AT the November meeting of Lisburn Historical Society the well known author of Irish women’s history, Dr Margaret Ward, presented a fascinating account of the key events in the struggle for equality by suffragettes in Northern Ireland.
2012 marks the centenary commemoration of the first women in Ireland imprisoned as a consequence of their militant fight for the vote. Initially known as Suffragists, they were given the title Suffragettes as a derogatory label for their movement.
In 1866 Liberal politician, John Stuart Mill, became the first person in the history of Parliament to call for women to be given the right to vote. Support for women’s rights grew and in 1871 Isabella Todd organised local involvement when she founded the Northern Ireland Society of Women’s Suffrage. By the beginning of the First World War there were about 20 suffrage groups in Northern Ireland and about 1,000 members.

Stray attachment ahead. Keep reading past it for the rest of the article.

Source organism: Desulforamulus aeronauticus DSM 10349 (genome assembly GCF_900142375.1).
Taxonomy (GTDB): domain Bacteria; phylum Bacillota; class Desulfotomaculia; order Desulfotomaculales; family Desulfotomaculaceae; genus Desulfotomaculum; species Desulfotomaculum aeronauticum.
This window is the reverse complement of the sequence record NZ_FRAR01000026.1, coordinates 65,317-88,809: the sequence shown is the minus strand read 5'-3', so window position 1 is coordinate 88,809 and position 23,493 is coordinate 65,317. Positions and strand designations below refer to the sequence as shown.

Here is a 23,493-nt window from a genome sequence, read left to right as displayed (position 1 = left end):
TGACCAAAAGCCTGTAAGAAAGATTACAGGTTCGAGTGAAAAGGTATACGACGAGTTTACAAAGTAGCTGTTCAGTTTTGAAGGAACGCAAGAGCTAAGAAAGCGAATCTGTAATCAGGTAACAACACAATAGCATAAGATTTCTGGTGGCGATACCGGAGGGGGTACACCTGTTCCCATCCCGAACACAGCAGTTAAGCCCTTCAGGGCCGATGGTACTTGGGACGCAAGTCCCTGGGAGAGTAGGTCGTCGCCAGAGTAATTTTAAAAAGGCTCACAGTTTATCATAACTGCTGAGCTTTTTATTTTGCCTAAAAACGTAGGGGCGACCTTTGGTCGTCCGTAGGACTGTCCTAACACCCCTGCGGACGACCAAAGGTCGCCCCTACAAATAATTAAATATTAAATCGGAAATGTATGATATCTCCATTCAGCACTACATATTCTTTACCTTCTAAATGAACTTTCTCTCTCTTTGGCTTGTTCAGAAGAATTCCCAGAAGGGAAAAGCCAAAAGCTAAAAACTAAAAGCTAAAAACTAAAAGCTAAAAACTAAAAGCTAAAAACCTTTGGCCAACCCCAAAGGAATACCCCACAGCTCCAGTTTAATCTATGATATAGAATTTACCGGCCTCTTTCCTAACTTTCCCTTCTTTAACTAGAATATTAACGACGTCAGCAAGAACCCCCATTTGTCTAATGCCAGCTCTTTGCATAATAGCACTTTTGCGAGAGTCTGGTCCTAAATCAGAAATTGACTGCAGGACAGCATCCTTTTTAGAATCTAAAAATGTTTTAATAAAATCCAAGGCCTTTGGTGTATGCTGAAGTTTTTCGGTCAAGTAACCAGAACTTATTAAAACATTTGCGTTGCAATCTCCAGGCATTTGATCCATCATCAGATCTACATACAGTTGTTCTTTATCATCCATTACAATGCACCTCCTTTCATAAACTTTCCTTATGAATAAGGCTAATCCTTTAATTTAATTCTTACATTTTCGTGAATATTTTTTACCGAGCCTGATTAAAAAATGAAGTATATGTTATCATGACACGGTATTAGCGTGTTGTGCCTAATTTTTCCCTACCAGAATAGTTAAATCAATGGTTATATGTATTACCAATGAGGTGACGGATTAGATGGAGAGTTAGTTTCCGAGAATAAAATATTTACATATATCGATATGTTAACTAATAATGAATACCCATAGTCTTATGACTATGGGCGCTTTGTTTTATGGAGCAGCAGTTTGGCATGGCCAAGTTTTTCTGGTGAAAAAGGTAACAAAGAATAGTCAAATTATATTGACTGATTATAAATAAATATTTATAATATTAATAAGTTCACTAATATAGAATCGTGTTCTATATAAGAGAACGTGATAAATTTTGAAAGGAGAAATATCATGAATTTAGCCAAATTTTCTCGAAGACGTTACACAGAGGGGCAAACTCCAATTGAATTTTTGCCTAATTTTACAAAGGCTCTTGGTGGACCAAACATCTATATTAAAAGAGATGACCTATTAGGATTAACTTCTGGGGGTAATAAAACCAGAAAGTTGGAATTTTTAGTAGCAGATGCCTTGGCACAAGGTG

The campaign of militancy was suspended during World War One but continued lobbying and action eventually brought success. On February 6, 1918 the Representation of the People Act was passed, granting women over the age of 30 the right to vote. Ten years later, with the passing of the Representation of the People Act 1928, all women over the age of 21 were finally allowed to vote.
Lisburn Historical Society’s next presentation, entitled ‘Commemorations, Past, Present and Future’ will be on January 9, 2013. Brian Walker, author and Professor of Irish Studies at QUB, will examine how we have worked commemorations in the past. He will show how such events often caused discord but in recent times have, on occasions, facilitated reconciliation and a shared history. The forthcoming decade of centenary celebrations will also be discussed.